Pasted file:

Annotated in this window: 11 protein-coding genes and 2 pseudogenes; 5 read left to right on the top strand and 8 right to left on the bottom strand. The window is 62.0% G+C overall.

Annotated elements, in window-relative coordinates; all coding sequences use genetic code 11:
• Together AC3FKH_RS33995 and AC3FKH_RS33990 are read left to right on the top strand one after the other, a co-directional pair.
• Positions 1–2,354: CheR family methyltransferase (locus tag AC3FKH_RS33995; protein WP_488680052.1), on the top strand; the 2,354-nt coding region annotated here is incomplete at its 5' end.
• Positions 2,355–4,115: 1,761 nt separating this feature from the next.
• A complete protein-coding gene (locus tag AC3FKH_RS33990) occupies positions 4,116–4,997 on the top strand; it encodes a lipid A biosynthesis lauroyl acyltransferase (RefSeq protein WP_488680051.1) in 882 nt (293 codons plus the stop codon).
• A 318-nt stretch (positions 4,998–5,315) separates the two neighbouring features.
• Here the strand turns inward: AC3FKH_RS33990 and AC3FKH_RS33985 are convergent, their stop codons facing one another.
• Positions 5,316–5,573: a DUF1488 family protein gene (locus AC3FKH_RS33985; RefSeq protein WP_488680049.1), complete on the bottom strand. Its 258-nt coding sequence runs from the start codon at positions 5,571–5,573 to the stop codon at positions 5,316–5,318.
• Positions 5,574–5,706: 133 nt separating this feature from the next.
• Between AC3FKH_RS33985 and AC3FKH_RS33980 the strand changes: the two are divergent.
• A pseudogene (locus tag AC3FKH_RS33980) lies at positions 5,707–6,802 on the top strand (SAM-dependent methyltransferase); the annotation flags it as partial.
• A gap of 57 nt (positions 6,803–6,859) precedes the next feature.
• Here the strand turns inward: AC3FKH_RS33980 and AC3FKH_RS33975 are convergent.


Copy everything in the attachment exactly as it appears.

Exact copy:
Annotated in this window: 11 protein-coding genes and 2 pseudogenes; 5 read left to right on the top strand and 8 right to left on the bottom strand. The window is 62.0% G+C overall.

Annotated elements, in window-relative coordinates; all coding sequences use genetic code 11:
• Together AC3FKH_RS33995 and AC3FKH_RS33990 are read left to right on the top strand one after the other, a co-directional pair.
• Positions 1–2,354: CheR family methyltransferase (locus tag AC3FKH_RS33995; protein WP_488680052.1), on the top strand; the 2,354-nt coding region annotated here is incomplete at its 5' end.
• Positions 2,355–4,115: 1,761 nt separating this feature from the next.
• A complete protein-coding gene (locus tag AC3FKH_RS33990) occupies positions 4,116–4,997 on the top strand; it encodes a lipid A biosynthesis lauroyl acyltransferase (RefSeq protein WP_488680051.1) in 882 nt (293 codons plus the stop codon).
• A 318-nt stretch (positions 4,998–5,315) separates the two neighbouring features.
• Here the strand turns inward: AC3FKH_RS33990 and AC3FKH_RS33985 are convergent, their stop codons facing one another.
• Positions 5,316–5,573: a DUF1488 family protein gene (locus AC3FKH_RS33985; RefSeq protein WP_488680049.1), complete on the bottom strand. Its 258-nt coding sequence runs from the start codon at positions 5,571–5,573 to the stop codon at positions 5,316–5,318.
• Positions 5,574–5,706: 133 nt separating this feature from the next.
• Between AC3FKH_RS33985 and AC3FKH_RS33980 the strand changes: the two are divergent.
• A pseudogene (locus tag AC3FKH_RS33980) lies at positions 5,707–6,802 on the top strand (SAM-dependent methyltransferase); the annotation flags it as partial.
• A gap of 57 nt (positions 6,803–6,859) precedes the next feature.
• Here the strand turns inward: AC3FKH_RS33980 and AC3FKH_RS33975 are convergent.